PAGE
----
Agree with most of that and while the Jays have become Canada's team (and the Raps have not) the Jays following rapidly diminishes when they're not in the hunt. I still believe that is because of the mass of GTA market which can turn on and off like a switch.

esquire Apr 16, 2018 8:26 PM

Quote:

Originally Posted by elly63 (Post 8156604)
Agree with most of that and while the Jays have become Canada's team (and the Raps have not) the Jays following rapidly diminishes when they're not in the hunt. I still believe that is because of the mass of GTA market which can turn on and off like a switch.

It's kind of funny, it's not like Winnipeggers rabidly follow MLB even when the Jays aren't in the hunt. They only seem to care when the Jays are doing well.

Conversely, the NBA simply doesn't hold broad appeal. There are young men who follow the NBA regardless of how the Raptors are doing, but even if the Raptors are doing well you don't suddenly start seeing little old ladies wearing Raptors gear the same way you do with the Jays when they're doing well.

JHikka Apr 16, 2018 8:27 PM

Quote:

Originally Posted by esquire (Post 8156621)
It's kind of funny, it's not like Winnipeggers rabidly follow MLB even when the Jays aren't in the hunt. They only seem to care when the Jays are doing well.

Conversely, the NBA simply doesn't hold broad appeal. There are young men who follow the NBA regardless of how the Raptors are doing, but even if the Raptors are doing well you don't suddenly start seeing little old ladies wearing Raptors gear the same way you do with the Jays when they're doing well.

Jays are simply an easier team and sport to bandwagon.

elly63 Apr 16, 2018 8:32 PM

Quote:

Originally Posted by JHikka (Post 8156623)
Jays are simply an easier team and sport to bandwagon.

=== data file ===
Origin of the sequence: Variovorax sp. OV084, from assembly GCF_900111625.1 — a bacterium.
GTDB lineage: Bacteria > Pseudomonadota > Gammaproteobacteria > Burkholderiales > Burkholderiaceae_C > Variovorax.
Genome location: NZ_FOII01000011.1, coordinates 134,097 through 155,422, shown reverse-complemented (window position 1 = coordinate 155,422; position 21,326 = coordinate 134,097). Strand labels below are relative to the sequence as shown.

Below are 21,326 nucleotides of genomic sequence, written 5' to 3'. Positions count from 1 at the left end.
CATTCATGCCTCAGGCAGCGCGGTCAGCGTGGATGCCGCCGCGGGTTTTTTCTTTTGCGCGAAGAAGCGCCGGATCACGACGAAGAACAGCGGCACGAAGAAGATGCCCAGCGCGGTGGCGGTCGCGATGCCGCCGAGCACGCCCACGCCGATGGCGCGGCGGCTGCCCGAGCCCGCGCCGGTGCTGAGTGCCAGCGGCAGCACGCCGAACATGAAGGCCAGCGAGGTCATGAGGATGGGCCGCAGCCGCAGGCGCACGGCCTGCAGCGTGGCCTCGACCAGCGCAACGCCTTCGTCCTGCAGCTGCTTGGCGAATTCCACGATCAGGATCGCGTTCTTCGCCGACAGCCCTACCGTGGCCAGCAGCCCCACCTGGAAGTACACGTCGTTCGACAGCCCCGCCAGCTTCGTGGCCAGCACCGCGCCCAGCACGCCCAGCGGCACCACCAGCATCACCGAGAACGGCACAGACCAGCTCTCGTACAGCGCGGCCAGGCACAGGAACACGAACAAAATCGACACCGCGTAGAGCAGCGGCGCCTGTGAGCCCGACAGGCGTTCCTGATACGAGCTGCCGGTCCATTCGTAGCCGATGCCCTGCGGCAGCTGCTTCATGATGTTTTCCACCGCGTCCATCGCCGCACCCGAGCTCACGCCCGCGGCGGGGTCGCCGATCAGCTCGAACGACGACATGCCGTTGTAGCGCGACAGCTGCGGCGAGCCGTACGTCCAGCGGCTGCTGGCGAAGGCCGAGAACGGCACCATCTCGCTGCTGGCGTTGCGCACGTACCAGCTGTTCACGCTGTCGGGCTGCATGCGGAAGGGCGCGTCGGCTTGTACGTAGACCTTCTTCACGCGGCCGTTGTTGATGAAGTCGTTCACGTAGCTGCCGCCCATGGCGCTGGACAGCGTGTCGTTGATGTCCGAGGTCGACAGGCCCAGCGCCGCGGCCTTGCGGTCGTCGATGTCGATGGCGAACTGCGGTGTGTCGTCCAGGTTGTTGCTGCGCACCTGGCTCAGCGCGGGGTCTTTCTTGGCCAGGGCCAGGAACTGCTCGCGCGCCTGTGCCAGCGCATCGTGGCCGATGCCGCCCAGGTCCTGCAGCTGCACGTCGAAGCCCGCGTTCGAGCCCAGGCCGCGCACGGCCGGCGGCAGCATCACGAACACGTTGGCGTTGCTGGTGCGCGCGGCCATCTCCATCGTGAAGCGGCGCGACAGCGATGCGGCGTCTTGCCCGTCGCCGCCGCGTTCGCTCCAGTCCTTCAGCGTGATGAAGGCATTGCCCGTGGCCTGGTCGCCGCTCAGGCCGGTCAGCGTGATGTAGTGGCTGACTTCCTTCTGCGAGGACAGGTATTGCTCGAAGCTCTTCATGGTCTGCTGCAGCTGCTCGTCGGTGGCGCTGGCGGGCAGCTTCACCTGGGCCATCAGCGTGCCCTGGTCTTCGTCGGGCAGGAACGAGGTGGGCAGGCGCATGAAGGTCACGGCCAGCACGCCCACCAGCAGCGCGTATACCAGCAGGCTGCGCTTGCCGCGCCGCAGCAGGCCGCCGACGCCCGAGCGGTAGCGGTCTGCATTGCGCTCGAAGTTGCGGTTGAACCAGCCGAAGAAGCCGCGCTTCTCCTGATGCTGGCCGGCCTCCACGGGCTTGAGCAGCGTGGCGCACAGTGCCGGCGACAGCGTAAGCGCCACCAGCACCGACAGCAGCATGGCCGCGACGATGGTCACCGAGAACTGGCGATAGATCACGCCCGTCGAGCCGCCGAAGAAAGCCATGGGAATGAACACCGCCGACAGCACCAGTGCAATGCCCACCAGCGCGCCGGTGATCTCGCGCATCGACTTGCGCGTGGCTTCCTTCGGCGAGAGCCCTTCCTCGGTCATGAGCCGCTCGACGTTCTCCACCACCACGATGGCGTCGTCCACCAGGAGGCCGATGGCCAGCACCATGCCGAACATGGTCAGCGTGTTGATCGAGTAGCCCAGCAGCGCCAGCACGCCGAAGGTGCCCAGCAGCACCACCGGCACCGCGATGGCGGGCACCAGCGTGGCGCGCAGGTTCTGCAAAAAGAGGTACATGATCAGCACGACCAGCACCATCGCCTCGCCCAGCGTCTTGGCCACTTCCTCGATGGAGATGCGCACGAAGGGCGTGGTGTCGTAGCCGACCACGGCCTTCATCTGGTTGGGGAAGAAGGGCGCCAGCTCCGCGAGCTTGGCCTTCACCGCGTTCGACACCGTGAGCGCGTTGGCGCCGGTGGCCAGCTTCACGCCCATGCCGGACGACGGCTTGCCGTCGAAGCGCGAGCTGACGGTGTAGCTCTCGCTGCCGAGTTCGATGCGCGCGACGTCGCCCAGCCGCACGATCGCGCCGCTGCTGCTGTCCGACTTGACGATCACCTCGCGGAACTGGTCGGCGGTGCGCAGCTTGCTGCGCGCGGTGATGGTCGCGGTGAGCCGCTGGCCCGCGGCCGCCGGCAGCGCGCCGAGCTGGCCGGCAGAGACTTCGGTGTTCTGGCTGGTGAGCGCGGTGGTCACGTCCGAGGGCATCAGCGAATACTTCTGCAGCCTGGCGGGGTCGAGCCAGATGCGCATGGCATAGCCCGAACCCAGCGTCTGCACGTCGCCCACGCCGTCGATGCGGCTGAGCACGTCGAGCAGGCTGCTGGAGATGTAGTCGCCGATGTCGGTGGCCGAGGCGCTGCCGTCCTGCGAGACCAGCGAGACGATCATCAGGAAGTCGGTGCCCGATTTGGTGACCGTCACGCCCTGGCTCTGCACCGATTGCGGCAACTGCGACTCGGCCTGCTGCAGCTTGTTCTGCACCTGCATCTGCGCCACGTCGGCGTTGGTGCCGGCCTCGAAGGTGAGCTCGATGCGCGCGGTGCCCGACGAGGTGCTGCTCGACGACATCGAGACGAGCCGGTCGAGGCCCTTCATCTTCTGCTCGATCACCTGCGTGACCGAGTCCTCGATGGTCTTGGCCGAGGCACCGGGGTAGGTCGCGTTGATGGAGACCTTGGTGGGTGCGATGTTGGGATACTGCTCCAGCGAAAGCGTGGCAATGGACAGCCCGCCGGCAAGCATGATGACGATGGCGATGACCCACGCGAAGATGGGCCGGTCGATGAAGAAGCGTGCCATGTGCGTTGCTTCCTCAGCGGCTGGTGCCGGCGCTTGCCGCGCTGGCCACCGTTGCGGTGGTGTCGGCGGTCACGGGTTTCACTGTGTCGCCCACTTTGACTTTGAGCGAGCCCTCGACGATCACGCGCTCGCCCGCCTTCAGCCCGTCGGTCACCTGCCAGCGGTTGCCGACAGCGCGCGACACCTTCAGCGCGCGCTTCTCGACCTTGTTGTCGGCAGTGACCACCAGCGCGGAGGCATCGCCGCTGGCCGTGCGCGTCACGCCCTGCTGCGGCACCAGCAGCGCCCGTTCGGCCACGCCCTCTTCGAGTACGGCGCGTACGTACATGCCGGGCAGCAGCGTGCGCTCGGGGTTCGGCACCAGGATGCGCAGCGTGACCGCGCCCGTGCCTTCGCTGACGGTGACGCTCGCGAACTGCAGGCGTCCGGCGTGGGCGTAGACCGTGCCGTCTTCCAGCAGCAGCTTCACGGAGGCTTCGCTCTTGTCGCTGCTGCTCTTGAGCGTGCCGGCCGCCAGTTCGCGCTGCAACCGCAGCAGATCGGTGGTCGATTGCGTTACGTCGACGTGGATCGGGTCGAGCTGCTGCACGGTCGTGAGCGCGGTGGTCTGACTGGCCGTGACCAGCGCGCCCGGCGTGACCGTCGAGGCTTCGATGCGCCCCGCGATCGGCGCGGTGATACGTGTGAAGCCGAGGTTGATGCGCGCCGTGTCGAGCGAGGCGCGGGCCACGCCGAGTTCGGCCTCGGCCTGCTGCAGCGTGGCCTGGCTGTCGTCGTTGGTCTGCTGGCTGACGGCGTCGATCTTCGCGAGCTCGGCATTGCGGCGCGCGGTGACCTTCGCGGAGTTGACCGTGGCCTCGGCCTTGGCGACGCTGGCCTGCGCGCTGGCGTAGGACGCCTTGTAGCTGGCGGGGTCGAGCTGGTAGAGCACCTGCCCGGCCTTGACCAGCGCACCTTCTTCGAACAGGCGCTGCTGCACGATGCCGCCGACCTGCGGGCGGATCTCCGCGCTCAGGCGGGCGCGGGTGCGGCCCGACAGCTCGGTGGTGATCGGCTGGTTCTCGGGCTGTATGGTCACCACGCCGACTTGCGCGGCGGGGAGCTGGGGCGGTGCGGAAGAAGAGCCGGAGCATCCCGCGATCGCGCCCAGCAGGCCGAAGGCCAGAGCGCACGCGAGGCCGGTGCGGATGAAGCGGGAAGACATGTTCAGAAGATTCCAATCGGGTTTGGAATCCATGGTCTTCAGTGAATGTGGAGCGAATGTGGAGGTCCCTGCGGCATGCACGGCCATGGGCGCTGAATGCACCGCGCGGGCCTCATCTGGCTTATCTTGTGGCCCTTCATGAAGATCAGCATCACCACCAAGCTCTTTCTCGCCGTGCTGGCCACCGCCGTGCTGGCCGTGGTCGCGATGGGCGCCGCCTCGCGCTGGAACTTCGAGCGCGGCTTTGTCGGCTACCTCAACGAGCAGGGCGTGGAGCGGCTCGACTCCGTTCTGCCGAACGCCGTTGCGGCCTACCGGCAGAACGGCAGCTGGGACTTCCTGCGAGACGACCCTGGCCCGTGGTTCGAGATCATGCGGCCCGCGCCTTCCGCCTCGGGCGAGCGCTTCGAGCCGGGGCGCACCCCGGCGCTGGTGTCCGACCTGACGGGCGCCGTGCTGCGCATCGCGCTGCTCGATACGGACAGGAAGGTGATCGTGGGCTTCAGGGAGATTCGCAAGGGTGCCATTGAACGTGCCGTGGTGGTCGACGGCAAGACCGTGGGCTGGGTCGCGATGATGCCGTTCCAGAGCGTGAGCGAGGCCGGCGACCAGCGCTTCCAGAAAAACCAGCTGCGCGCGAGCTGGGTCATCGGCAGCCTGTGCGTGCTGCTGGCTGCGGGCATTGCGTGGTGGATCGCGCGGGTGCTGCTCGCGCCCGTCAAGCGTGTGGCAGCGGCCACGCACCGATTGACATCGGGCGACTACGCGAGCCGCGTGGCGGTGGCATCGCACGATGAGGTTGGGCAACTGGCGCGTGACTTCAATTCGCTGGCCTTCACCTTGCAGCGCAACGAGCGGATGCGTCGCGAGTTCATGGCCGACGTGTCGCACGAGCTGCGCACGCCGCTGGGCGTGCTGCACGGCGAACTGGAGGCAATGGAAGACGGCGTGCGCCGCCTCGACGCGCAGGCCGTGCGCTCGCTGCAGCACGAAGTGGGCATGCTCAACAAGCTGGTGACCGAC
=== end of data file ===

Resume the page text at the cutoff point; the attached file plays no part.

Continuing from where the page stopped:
How does that work?

JHikka Apr 16, 2018 8:57 PM

Quote:

Originally Posted by elly63 (Post 8156626)
How does that work?

See:

Quote:

Originally Posted by esquire
Conversely, the NBA simply doesn't hold broad appeal. There are young men who follow the NBA regardless of how the Raptors are doing, but even if the Raptors are doing well you don't suddenly start seeing little old ladies wearing Raptors gear the same way you do with the Jays when they're doing well.

It's anecdotal, but when the Jays are doing well their merch pops up everywhere. Same for the Leafs...casuals/non-fans pay attention more when they're doing well, and this shows in ratings. Jays get higher playoff ratings than non-Canada SCF games and Grey Cups.

At their height in 2015, the Jays were pulling in playoff averages between 4.5M/5.0M per game, compared to low 4Ms for Grey Cups and the 2.67M average for the SCF between Pittsburgh/Nashville. In fact, in 2017 the highest rated NHL broadcast was Game 7 between Ottawa/Pittsburgh which pulled in 4.29M - the Jays had three playoff games in 2015 higher than that, and one higher than that in 2016.

It's either a bandwagon or they're consistently the most popular non-hockey team in the country.

esquire Apr 16, 2018 9:18 PM

^ But what makes them an easier team and sport to bandwagon?

Personally I don't think it's about it being an easier team and sport to bandwagon, I think it's just a broad cultural preference for baseball. I simply don't think basketball resonates nearly as much. Which is funny because basketball is hardly exotic or novel, probably nearly everyone in Canada has played it at some point in their lives.

JHikka Apr 16, 2018 9:20 PM

Quote:

Originally Posted by esquire (Post 8156686)
^ But what makes them an easier team and sport to bandwagon?
...
Personally I don't think it's about it being an easier team and sport to bandwagon, I think it's just a broad cultural preference for baseball. I simply don't think basketball resonates nearly as much.

That's essentially the answer i'm reaching. Baseball is more accessible for the majority of Canadians than basketball, for whatever cultural reasons we want or don't want to get in to.

elly63 Apr 16, 2018 9:25 PM

Quote:

Originally Posted by esquire (Post 8156686)
^ But what makes them an easier team and sport to bandwagon?

Personally I don't think it's about it being an easier team and sport to bandwagon, I think it's just a broad cultural preference for baseball. I simply don't think basketball resonates nearly as much. Which is funny because basketball is hardly exotic or novel, probably nearly everyone in Canada has played it at some point in their lives.

Bingo!

esquire Apr 16, 2018 9:27 PM